I remember the indescribable joy I felt the day my daughter was born—5 lbs, 5 oz of perfection. I didn’t even want to put her down because I felt I would somehow miss something.

As she’s grown up and become a toddler, it’s safe to say those feelings of bliss have run out the door. I love her, and I would willingly lay down my life for her without a moment’s hesitation, but I will be brave enough to admit there are days I wish kids came with receipts.

That said, continuing to watch her grow has taught me I have to examine my own feelings of selfishness, and that our children are not responsible for our happiness.

As dads, we naturally have a competitive spirit. We love to show off, and when our kids show an inclination toward a particular skill set, we have a tendency to shower them with a bit more affection than usual. God knows I’m guilty of this. My daughter and I have been bumping heads since pretty much the day she was born. Remember those “receipt” days I mentioned? Yeah, there have been a lot of those.

Anyway, one day, my wife and I were out shopping and I thought to bring home a soccer ball so my daughter and I could play in the yard. Lo and behold, she almost instinctively knew what to do. She’s also got a pretty strong leg. When discovering this, I found myself enjoying spending time with her more than usual—because it’s usually an all-day power struggle. But this time, I was enjoying my kid. I was happy.

Then I thought of something—was I having a genuinely good experience with my kid, or was I simply enjoying her because she showcased a skill set?

This caused me to think long and hard about how I’ve performed as a parent. Sure, she’s had all of her tangible needs met, but was I meeting the needs that really matter?

I tell this story to get parents to think about why they love their children. Do we love them because of how they perform, or do we love them because . . . we love them?

As I said, I love my child very much and I would lay down my life for her—but I don’t always like her. It was only until I acknowledged that truth, and dealt with the guilt that comes with it, that I was finally able to move on.

I’ve learned to think of it like how we deal with our spouses. Yes, we love them. There are times, however, where they make you so frustrated and angry that you want to walk out the door. The same can be true for our kids from time to time.

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How do we deal with this? The way I’ve learned to deal with it is to first allow yourself to have feelings. Being a parent is freaking hard, and there are moments where you feel like you are going to absolutely lose your mind. As ugly and “immoral” as they may seem, allow yourself to process the feelings no one wants to say out loud.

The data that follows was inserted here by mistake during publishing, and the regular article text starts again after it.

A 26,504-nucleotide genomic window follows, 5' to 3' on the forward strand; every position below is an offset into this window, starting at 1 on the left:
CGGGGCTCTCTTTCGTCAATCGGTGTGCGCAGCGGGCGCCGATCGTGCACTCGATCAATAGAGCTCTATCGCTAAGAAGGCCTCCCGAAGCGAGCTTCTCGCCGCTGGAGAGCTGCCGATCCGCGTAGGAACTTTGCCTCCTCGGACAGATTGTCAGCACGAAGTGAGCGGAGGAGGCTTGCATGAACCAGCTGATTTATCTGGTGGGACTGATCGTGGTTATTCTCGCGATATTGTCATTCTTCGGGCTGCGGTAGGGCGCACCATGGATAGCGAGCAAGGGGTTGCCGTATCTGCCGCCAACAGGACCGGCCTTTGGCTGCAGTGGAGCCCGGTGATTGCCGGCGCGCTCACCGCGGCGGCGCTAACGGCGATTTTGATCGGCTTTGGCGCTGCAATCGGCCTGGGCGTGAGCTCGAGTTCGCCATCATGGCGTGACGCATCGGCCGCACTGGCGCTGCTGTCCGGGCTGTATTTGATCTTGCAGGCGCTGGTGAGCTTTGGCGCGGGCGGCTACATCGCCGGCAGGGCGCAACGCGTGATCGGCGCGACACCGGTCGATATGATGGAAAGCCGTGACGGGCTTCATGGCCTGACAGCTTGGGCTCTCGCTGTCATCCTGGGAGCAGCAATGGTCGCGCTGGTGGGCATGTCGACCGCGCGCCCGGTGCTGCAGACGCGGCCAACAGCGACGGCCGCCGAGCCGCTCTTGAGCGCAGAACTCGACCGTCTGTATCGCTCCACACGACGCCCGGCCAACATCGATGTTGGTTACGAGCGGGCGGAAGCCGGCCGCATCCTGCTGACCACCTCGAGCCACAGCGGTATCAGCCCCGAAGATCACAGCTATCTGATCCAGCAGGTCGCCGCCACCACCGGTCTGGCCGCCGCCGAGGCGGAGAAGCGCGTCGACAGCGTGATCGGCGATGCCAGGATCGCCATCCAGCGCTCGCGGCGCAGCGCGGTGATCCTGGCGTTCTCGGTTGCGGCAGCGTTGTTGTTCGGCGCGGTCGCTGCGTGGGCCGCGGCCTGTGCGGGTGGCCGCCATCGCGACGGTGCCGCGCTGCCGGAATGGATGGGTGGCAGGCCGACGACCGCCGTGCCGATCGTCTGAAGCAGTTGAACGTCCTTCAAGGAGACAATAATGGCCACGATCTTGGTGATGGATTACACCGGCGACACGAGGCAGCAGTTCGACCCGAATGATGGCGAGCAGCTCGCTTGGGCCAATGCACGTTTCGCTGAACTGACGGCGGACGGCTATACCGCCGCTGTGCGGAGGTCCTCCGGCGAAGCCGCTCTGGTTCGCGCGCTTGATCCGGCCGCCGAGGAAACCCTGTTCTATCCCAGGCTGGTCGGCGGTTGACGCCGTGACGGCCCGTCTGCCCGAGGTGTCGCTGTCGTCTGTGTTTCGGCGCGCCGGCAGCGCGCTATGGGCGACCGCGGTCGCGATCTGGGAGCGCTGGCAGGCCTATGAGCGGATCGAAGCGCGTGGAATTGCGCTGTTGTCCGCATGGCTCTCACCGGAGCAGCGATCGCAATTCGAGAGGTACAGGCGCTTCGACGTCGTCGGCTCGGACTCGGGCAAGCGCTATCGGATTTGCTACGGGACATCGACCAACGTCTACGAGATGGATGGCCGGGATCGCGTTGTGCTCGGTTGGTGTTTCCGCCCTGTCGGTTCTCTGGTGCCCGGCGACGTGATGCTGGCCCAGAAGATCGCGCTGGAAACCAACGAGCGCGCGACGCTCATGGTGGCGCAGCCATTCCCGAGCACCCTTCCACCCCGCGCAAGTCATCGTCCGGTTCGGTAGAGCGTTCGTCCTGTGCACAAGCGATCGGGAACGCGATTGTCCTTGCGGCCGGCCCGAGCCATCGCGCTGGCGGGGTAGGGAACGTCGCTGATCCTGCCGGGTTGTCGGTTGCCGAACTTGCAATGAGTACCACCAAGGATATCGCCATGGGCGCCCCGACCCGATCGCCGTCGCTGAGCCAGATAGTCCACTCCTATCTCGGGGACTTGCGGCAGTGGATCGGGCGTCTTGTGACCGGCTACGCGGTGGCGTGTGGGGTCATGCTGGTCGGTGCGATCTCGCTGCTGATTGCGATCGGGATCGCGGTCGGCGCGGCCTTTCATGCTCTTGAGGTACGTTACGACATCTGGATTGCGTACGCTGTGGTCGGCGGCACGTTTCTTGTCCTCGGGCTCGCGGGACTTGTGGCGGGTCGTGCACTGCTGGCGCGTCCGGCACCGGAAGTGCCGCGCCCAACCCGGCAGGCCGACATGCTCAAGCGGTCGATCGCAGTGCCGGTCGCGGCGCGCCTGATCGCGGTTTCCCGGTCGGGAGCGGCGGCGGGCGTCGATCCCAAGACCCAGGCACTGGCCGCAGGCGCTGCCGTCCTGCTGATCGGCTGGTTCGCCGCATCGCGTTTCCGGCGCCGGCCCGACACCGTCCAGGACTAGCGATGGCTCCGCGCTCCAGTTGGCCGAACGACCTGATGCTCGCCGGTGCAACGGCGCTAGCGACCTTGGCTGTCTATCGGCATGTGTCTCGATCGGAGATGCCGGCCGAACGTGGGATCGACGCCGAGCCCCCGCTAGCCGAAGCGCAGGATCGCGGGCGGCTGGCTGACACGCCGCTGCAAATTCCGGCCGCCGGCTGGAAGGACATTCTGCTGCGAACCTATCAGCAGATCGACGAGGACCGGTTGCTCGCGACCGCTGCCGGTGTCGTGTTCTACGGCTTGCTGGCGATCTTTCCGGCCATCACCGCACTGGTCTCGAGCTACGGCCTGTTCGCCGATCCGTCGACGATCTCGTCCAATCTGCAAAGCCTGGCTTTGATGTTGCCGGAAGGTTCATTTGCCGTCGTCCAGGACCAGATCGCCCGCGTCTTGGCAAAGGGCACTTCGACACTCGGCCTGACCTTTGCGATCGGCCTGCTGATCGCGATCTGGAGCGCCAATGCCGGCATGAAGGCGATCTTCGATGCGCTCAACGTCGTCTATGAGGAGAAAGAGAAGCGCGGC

Believe me, when I say choking out your feelings—good or bad—is going to come out in other ways. You may be more irritable than usual, you could develop anxiety, depression, or other issues.

Allow yourself to work through these feelings.

Now, processing your feelings is an important part of living as a healthy, functional adult. It’s vital to make sure you don’t dwell in those feelings. What I mean by this is it’s so easy to get upset at the fact that your toddler decided to pour chocolate milk (that she begged for) in her mac and cheese, right after she spilled your coffee on your new rug when you specifically told her to stop running. I get it, these things can add up when they’ve occurred multiple times a day, every day. You’ve got to find a way to move on and remember they’re just doing what kids do, as annoying as that may be.

One of the greatest lessons I’ve learned from my own daughter is that whether or not she behaves in a way I approve of, I am ultimately called to love her and constantly show her grace.

This isn’t reserved for moments where we are bonding or when she is doing things I like. Our kids need (and deserve) our love the most when they’re refusing to eat their vegetables, or throwing tantrums in the store, or refusing to go to bed.

All of these things are a sure-fire way to get up under a parent’s skin fast, but we have to love them past the things they put us through.

A big mistake that a lot of parents make is relying on their children to make them happy. This is both unfair to them, and completely impossible. Sure, there are going to be moments where you experience total bliss with your kids, like when they take their first steps, use the potty for the first time, or say their first words. But our kids are clean slates that require our guidance in order to survive in the real world. They are going to stumble, make mistakes, and do things to make us angry or disappointed along the way. It’s just part of the journey.

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What I’ve learned in these moments is that even though I may be annoyed, I still get to watch someone grow and be a part of molding them. Do I shudder sometimes when I hear her footsteps pounding down the stairs? Yep. But at the end of the day, I love this little human, no matter how much she drives me crazy.

I don’t find happiness when she does things that I approve of.

I’m just happy I get to be her dad, and that she’s a part of my life.